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Astrological Alea

Hermes Astrology is the whipping boy of modern intellectuals. For some reason, those with a bias towards rationalism feel the need to vociferously attack astrology from time to time. Let us pre-suppose for the purposes of this post that astrology has no predictive value and that its forecasts and models are in effect random. Is this sufficient cause to attack astrology?

I contend that it is not. Why should people not be free to play a 'game of fate'? This is, after all, what is meant by alea. Most people read horoscopes for entertainment and amusement; if a particular prediction leads to someone taking action, it is likely because they are already considering taking action - the horoscope is a spur to action, not an order to be taken.

Furthermore, why should it be inherently superior, as some rationalists contend, to favour making life decisions on the basis of theory (which is frequently wrong and we have no way of knowing in advance when this is so) instead of on the basis of chance (which is also frequently wrong, and equally unpredictable)? People should be free to play their lives however they wish.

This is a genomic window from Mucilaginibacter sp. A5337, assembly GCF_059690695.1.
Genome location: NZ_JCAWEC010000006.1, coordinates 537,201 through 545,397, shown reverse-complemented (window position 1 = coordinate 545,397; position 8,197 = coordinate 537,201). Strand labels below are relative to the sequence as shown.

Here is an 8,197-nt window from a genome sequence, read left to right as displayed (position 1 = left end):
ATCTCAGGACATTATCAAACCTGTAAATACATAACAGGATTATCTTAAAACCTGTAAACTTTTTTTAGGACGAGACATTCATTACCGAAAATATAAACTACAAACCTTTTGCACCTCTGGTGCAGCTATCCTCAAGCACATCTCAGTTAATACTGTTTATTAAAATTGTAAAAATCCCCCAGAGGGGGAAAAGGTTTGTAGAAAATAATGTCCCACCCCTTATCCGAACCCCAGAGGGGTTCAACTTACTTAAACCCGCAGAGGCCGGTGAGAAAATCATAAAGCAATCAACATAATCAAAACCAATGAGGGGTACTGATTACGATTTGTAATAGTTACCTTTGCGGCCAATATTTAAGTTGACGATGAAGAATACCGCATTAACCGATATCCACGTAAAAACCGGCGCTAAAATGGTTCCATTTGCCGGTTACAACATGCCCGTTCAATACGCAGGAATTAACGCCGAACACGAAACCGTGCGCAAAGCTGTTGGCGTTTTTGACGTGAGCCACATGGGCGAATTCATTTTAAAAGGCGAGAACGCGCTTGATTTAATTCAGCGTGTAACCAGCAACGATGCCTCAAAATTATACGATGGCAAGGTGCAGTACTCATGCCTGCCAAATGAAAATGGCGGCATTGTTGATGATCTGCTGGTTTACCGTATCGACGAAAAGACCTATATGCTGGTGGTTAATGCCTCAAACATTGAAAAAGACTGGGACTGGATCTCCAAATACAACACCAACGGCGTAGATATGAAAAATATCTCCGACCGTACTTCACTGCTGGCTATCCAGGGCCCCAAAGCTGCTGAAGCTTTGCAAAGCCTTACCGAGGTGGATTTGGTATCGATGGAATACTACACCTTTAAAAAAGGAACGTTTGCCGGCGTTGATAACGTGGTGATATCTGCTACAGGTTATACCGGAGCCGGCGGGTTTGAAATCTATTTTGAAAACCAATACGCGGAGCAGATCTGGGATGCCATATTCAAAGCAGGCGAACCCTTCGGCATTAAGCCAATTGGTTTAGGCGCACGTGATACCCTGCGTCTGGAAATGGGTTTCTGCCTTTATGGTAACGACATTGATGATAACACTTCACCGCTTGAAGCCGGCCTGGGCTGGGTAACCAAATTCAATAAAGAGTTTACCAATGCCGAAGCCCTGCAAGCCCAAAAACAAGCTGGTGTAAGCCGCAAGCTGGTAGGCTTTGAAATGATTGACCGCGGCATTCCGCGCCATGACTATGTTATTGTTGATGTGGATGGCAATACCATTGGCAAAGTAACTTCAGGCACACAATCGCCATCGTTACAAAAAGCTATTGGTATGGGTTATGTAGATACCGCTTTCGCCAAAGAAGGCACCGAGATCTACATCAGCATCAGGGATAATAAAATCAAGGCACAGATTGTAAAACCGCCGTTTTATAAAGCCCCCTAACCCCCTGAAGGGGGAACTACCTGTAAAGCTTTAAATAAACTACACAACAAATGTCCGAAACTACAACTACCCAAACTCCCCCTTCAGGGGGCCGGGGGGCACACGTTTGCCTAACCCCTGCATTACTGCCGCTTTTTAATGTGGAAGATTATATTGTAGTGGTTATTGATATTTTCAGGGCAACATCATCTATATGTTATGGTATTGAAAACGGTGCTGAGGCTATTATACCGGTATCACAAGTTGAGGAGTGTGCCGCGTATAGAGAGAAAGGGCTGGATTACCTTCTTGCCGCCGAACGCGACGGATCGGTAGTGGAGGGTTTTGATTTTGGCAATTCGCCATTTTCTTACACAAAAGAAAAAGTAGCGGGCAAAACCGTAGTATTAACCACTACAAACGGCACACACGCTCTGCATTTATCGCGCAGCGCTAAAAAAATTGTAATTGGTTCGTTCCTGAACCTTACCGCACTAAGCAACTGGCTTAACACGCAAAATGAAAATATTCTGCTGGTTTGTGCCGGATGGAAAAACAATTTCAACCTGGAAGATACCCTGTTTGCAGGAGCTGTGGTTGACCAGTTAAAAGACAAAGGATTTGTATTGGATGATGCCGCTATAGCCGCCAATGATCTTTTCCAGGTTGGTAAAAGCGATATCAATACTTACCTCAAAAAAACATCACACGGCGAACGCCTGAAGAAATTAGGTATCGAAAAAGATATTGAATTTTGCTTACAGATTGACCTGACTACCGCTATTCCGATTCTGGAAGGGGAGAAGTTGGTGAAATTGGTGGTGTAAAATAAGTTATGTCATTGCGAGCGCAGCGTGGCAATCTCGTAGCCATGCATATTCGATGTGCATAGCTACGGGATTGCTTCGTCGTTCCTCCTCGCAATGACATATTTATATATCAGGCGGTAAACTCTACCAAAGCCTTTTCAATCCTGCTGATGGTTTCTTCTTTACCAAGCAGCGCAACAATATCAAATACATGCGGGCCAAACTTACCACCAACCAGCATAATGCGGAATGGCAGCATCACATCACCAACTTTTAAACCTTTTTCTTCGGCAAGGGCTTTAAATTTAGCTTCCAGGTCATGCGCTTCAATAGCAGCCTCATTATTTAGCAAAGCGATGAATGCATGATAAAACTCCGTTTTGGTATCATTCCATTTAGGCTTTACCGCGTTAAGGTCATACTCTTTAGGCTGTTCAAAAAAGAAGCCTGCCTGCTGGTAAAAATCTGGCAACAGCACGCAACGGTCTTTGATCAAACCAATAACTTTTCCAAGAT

Evans-Pritchard, in respect of the culture of the Zande, says "I may remark that I found this [i.e. consulting oracles for day-to-day decisions] as satisfactory a way of running my home and affairs as any other I know of." One can also consider the influence of the I Ching in China; the skill in its use is in interpretation: the random element can be seen as an aid to inducing original thought.

(As an aside, Christians may wish to oppose divination on the basis of Old Testament 'laws', but such reasoning is questionable. For instance, Leviticus 19:19 clearly rules against garments made from two types of thread, a 'law' which is rarely enforced by anyone outside of Amish communities. I suggest Christians should understand that parts of the Old Testament record the cultural laws of early Judaic society, and not instructions from God intended for modern Christians to follow. Indeed, Jesus' ministry clearly lays down the 'new convenant': "love one another, as I have loved you" Enforcing this 'law' must surely please God more than enforcing archaic social restrictions that were probably originally intended to prevent the dilution of the authority of the priesthood).

I have previously noted that those who use astrology share a common language which allows them to communicate ideas that otherwise could not be exchanged. Here, I suggest that astrology is also both a reasonable entertainment, and a potential source of 'life noise' by which one may prevent oneself from falling into a rut by occasionally considering courses of action that are suggested at random.

I do not personally use astrology in my life, but I can see no sensible reason to oppose it. We should be free to live as we choose, and choose how we live.


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As someone who at least attempts to make rational choices I don't mind admitting that I sometimes turn to the I Ching to help make decisions. I use the coin method and have a special set of coins set aside for this purpose (I don't know why, it just felt like the thing to do).